Coming Full Circle – Diana Huang

The first constraint is that when Sam & Hailey use the word us, they capitalize both letters (US). The history on the sidelines of the main story refers to U.S. history often, also referring to the United States as US. This connection could be related to the subtitle on both copyright pages (“The Democracy of Two”), saying that Sam & Hailey are their own democracy like the United States. This also makes sense in the context of the title “Only Revolutions,” where revolutions refers both to the need to revolve the book as you read and the political revolutions described in the historical sidelines. I’d like to think that this means Sam & Hailey’s story somehow reflects the development of the United States, but I haven’t been able to make any clear political connections yet.

The second constraint is that each half of the story on every page is precisely 90 words long, so excluding the history sidelines, each page has 180 words. Taking two pages into account, Sam has 180 words and Hailey has 180 words, together giving 360 words. Using words in a story as a analogy to degrees in a circle, Sam and Hailey are each half of a circle together making a full circle.

The third constraint is that the size of the main text changes as you progress through the book. Starting on Sam’s side, Sam’s text starts out large and gets smaller throughout, while Hailey’s upside-down text starts out small and gets larger throughout. In the center of the book (pages 180/181) the text of both stories is the same size. The convergence of font size reflects the convergence of dates in the historical sidelines. The dynamic font size also makes the book come visually alive as you read through it.

-Diana Huang

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~ by Diana Huang on February 19, 2011.

3 Responses to “Coming Full Circle – Diana Huang”

  1. You were the seventh poster, and your three constraints were not mentioned by the posters before you. The constraints you noticed were particular to Only Revolutions. In most works, “US” would not be a world singled out for attention, it is only in the context of the pair of characters that “US” becomes important and can comment on a relationship in the way you noted about democracy. The number of words is also a true constraint – the number works in line with the repetition of the image of a circle and its association with revolution. The change in text size being tied into the convergence of dates is also specific to Only Revolutions, which places there separate parts of the text side-by-side. There might be more to say about convergence in terms of the main story, rather than only with regard to the accompanying history. You mentioned that the changing size effects the book visually, but it could also be examined in terms of whether the change in text size matches any change in the story.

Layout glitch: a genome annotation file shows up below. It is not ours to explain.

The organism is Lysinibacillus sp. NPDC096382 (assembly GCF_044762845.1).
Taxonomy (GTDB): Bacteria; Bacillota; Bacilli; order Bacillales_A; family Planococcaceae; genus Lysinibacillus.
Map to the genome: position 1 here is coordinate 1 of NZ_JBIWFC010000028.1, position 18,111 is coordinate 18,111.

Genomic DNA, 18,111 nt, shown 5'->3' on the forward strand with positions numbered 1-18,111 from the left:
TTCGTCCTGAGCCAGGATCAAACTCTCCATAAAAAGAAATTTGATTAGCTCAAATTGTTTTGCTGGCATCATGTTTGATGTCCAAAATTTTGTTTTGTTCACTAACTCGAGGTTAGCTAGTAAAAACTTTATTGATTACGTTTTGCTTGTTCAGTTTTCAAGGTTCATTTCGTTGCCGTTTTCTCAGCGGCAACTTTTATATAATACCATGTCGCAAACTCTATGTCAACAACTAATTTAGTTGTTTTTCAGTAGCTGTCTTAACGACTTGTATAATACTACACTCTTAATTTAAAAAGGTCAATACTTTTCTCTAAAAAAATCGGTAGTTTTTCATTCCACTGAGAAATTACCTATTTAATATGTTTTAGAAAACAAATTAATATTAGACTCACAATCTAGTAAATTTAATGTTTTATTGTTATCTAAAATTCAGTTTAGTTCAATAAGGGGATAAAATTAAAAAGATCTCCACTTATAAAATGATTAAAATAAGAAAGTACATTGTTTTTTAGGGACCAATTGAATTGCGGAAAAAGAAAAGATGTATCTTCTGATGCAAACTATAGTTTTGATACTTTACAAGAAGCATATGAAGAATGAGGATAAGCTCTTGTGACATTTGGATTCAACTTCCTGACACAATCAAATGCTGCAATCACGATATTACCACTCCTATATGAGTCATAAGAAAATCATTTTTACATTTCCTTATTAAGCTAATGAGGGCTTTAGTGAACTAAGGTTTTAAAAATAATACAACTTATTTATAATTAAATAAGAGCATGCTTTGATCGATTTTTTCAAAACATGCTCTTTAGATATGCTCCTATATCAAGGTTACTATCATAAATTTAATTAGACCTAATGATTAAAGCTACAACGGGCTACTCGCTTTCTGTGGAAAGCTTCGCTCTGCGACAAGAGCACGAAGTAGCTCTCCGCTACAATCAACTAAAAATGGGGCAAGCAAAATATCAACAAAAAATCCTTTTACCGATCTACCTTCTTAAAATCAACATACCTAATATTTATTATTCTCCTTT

2. Your comment was thorough and clear, and well written. I especially like and agree with what you had to say about Diana’s third constraint. It’s always helpful to address things that the writer could elaborate on if they go back and edit the original post. Maybe you could suggest a way in which Diana could examine the font size in terms of changes in history. Is there an example of this that you noticed?

    I think that there’s a lot to say about all three constraints mentioned, especially the first one. I realize it’s hard to speculate the relationship with the word US to U.S. history and the history of two characters, but I would definitely suggest coming back to this constraint when you finish reading the book, as I’m sure it will become more clear.

    In my opinion, if I were the writer of the post (Diana), this comment would be very helpful. You clearly answered the question of whether or not she picked 3 original constraints not previously used, stated whether they were constraints, and suggested things that she might want to think more about regarding them. It was apparent that you read through and thought about her post, and the comments you gave were insightful and I think they’ll be very useful in editing the post.

    -Julie Howell

  3. Kevin’s response to Diana’s blogpost was one I also agree with. As mentioned all three constraints were not previously stated so this blogpost was helpful in regards to reading Only Revolutions. I feel Kevin pointed out that these constraints were only specific to Only Revolutions as this novel uses a form of writing unlike any I have seen.
    I like that he used his own ideas about the third constraint mentioned. I agree with both posters that the change in text size has to do with historical events and possibly changes within the story.

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